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Premature ovarian failure

Paolo Beck-Peccoz1* and Luca Persani2

Author Affiliations

1 Dipartimento di Scienze Mediche, Università di Milano, IRCCS Fondazione Ospedale Maggiore Policlinico, Mangiagalli e Regina Elena, Via F. Sforza 35, 20122-Milano, Italia

2 Dipartimento di Scienze Mediche, Università di Milano, IRCCS Istituto Auxologico Italiano, Via Zucchi 18, 20095 Cusano (Milano), Italia

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Orphanet Journal of Rare Diseases 2006, 1:9  doi:10.1186/1750-1172-1-9

Published: 6 April 2006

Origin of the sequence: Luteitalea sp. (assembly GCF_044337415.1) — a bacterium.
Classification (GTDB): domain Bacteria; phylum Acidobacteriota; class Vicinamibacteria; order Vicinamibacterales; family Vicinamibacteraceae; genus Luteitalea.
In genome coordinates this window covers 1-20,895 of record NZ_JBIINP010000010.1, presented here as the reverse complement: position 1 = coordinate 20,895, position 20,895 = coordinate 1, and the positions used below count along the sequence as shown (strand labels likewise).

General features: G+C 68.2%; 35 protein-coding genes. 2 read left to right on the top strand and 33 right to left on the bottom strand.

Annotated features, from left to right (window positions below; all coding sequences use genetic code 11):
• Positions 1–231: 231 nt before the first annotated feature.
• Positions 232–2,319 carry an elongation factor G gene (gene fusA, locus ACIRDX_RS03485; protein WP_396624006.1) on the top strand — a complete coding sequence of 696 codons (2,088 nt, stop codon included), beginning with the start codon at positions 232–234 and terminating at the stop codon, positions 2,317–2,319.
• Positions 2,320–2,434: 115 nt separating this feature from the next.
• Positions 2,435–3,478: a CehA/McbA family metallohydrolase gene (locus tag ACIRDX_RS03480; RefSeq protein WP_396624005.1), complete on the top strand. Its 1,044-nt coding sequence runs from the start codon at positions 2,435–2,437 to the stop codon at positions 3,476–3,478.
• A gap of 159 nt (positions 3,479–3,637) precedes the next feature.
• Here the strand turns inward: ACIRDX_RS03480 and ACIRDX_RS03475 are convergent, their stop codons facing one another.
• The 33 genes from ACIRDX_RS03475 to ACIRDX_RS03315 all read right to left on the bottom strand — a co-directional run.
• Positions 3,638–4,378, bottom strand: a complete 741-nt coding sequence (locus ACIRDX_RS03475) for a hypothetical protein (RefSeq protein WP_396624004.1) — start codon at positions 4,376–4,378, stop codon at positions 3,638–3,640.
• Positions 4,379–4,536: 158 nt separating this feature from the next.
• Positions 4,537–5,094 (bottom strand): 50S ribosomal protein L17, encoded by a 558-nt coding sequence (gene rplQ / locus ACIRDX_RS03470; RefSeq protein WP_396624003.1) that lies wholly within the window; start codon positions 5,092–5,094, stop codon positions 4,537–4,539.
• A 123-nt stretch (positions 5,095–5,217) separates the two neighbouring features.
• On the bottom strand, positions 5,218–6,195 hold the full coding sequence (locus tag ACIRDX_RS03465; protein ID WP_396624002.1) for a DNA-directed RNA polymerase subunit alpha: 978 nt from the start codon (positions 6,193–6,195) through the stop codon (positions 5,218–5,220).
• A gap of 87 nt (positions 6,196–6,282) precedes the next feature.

Premature ovarian failure (POF) is a primary ovarian defect characterized by absent menarche (primary amenorrhea) or premature depletion of ovarian follicles before the age of 40 years (secondary amenorrhea). It is a heterogeneous disorder affecting approximately 1% of women <40 years, 1:10,000 women by age 20 and 1:1,000 women by age 30. The most severe forms present with absent pubertal development and primary amenorrhea (50% of these cases due to ovarian dysgenesis), whereas forms with post-pubertal onset are characterized by disappearance of menstrual cycles (secondary amenorrhea) associated with premature follicular depletion. As in the case of physiological menopause, POF presents by typical manifestations of climacterium: infertility associated with palpitations, heat intolerance, flushes, anxiety, depression, fatigue. POF is biochemically characterized by low levels of gonadal hormones (estrogens and inhibins) and high levels of gonadotropins (LH and FSH) (hypergonadotropic amenorrhea). Beyond infertility, hormone defects may cause severe neurological, metabolic or cardiovascular consequences and lead to the early onset of osteoporosis. Heterogeneity of POF is also reflected by the variety of possible causes, including autoimmunity, toxics, drugs, as well as genetic defects. POF has a strong genetic component. X chromosome abnormalities (e.g. Turner syndrome) represent the major cause of primary amenorrhea associated with ovarian dysgenesis. Despite the description of several candidate genes, the cause of POF remains undetermined in the vast majority of the cases. Management includes substitution of the hormone defect by estrogen/progestin preparations. The only solution presently available for the fertility defect in women with absent follicular reserve is ovum donation.